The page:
word of the day: story \stȯr-ē\ a person that wants something and is willing to overcome conflict to get it.
It’s hard to miss God in a place like
Africa. The natural beauty that surrounds you is
enough, at times, to take your breath away.
He’s in the waves as they roll along the edge of coast.
He’s in the shifting sands of the
Do you not fear me? declares the LORD. Do you not tremble before me? I placed the sand as the boundary for the sea, a perpetual barrier that it cannot pass; though the waves toss, they cannot prevail; though they roar, they cannot pass over it.
He’s in the hazy sky of a setting sun.
The heavens declare the glory of God, and the sky above proclaims his handiwork.
He’s in the plants that bring life to the desert.
The wilderness and the dry land shall be glad; the desert shall rejoice and blossom like the crocus; it shall blossom abundantly and rejoice with joy and singing.
Every story needs a good setting. I always try to push my students’ thinking when it comes to setting. It’s one thing to identify the setting; it’s an entirely different thing to analyze how the setting affects the mood and themes of the story. Setting is bigger than just a place. For me, the setting is bigger than just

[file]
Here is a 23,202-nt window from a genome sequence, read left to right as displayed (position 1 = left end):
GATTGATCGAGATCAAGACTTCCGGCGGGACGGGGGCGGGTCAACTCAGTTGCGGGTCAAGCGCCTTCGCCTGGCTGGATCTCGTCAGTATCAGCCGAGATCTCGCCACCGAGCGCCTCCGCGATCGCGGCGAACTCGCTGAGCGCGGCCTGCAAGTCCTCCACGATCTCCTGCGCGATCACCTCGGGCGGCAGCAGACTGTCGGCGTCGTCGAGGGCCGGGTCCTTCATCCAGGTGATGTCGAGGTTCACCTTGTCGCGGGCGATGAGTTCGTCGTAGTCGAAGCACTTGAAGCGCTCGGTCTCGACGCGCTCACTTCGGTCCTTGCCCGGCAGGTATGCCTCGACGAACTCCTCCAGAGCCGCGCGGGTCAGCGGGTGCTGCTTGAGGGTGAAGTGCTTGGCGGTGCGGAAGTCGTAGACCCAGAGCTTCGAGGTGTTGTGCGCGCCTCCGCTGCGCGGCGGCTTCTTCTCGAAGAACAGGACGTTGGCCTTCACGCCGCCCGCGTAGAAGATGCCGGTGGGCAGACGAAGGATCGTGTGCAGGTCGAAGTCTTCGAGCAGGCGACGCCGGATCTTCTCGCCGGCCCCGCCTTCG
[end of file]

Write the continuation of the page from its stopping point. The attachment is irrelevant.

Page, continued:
It’s a lofty task to put into words what you’ve learned about God. And so, the best way I can think to put it is that I’ve realized that God is the same. The God of the desert dunes and crashing ocean waves is the same God who resides among the corn fields of
. The setting of Iowa Africa
has reminded me that God is everywhere.
In the big, in the small, in the parts that barely cause you to bat an
eye. His presence fills every space, and
I have only to choose to let that presence continue to permeate my life.
I think there is something to be said for being content with your setting. For looking at life and finding ways to serve in the here and now. I think in the past I would have used that as a justification to stay comfortable—the idea that God also needs people in
. Coming back from America Africa,
I see the tendency to feel like you’re not really being used unless you’re in a
part of the world that few choose to go.
Unless you’re doing “big things.”
Now I see that there’s never really an end to the story (more on that
next post), and if you keep your hands open, you’ll have more opportunities to
serve than you can hold onto. It’s not
about excuses for staying put; it’s about openness to where God has you and
wants you. I understand that now more
than ever. I imagine He’ll pull me out
of my comfort zone again someday, but for now He needs me to serve where I’m
God does big things in
Africa—there’s no question about
it. But the same God of that desert has
me in for the time being. I can choose to long for the day when I can
do “big things” again, or I can choose to love that kind of
love that drops everything to meet your present need.
To let the God of the ends
of the earth meet me where I’m at right now and help me take it one day at a
time. Des Moines, Iowa
I hope to hold on to the latter in whatever country or culture or setting God takes us.